Camera stabilization is an art and a science that’s been pretty much ongoing since the first Steadicam was introduced to film sets. Oddly, as cameras have gotten lighter, stabilization has actually gotten more complex; a heavy object shakes less, after all. DJI, though, feels it has the latest with its new stabilization system, the DJI Ronin.

One Adrift On The Waves

The Ronin is actually pretty simple in terms of design: DJI just took its quite good gimbal system off their popular line of drones, buffed it up a bit to handle more weight, and tweaked the software a bit, and boom: A handheld image stabilization system. But, man, what a system.

DJI_ronin

Balance And Control

Most stabilization systems are physical in nature: Essentially, you have a free-floating handle, a weight at the bottom to balance the camera, and then you move around. Most systems will have features like an arm brace for stability.

The Ronin, however, does away with all that and instead uses a series of motors to adjust for shake, wobble, and other potential shot-ruining problems. The idea is that instead of setting up elaborate flying wire systems or hours laying down dolly track, you plug in the battery, set up your camera, let the Ronin calibrate, and then grab it and start shooting.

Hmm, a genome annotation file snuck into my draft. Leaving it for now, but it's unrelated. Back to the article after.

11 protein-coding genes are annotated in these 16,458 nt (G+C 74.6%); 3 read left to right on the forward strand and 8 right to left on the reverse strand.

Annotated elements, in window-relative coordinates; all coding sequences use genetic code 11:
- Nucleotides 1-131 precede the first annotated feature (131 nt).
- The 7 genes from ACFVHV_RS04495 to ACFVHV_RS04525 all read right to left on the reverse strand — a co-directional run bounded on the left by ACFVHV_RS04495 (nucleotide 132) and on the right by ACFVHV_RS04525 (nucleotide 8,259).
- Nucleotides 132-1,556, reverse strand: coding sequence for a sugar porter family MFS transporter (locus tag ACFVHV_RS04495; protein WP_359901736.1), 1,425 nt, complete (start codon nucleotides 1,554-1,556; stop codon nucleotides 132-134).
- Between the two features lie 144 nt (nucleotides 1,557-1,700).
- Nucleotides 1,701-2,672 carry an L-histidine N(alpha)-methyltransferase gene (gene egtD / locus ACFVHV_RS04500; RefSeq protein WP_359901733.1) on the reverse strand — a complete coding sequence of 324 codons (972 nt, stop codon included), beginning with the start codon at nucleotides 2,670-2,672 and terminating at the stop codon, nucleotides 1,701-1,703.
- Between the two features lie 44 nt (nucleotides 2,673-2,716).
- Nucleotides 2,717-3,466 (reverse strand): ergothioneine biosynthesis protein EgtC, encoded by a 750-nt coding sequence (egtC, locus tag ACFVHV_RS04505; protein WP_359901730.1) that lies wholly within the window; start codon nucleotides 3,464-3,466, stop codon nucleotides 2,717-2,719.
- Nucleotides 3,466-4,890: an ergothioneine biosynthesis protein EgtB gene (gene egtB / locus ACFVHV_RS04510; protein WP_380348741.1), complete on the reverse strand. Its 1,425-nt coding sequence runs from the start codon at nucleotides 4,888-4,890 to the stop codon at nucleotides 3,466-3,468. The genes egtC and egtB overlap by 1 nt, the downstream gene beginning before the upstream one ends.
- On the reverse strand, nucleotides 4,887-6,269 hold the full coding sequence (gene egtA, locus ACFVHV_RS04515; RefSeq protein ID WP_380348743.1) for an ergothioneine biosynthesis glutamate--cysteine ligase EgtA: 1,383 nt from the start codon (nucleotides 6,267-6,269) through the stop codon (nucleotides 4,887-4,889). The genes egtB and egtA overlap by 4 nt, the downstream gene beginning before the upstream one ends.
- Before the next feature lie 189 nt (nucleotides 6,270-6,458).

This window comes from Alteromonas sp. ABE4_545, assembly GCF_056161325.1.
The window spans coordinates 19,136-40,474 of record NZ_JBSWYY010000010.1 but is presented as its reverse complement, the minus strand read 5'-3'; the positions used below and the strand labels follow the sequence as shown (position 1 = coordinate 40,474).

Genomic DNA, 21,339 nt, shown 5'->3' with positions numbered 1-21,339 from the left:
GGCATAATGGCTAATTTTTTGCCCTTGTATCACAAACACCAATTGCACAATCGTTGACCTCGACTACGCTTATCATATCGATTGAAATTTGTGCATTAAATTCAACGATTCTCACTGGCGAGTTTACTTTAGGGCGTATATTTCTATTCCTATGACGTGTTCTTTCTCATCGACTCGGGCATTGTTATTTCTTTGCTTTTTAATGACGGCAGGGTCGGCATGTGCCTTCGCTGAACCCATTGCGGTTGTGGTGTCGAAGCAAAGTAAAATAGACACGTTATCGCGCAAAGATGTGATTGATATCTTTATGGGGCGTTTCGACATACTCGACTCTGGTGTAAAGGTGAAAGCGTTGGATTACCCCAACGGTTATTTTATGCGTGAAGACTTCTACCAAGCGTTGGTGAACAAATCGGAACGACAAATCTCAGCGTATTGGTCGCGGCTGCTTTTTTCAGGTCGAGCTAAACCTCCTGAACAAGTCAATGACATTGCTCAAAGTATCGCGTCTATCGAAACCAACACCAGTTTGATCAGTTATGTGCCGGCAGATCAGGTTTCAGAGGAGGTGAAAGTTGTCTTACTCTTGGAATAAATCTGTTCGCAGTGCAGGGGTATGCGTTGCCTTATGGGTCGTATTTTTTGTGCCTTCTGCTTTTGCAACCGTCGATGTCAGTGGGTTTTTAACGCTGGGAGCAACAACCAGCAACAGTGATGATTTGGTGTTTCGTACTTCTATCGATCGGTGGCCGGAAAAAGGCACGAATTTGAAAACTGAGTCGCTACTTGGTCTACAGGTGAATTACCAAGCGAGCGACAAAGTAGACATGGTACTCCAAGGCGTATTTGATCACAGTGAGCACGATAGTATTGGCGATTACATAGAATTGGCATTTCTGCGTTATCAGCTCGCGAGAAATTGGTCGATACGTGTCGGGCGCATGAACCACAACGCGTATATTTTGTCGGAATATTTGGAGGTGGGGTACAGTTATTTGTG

Stable As She Goes

DJI_ronin.Still002

Of course, hard-bitten indie film people will immediately object to yet another damn object on the set needing another battery, but, of course, there are plenty of stabilization systems out there for those needs. A bigger concern is what DJI wants for this system. Their drones aren’t really a good price guide, but we’re assuming that complicated robot arms with equally complex software aren’t exactly going to cost pennies, and so far there are claims it’ll cost $3000. We’ll know more when the Ronin is released later this year.










Dan Seitz

 
Dan Seitz is an obsessive nerd living in New England. He lives in the Boston area with a fiancee, a dog, a cat, and far too many objects with processors.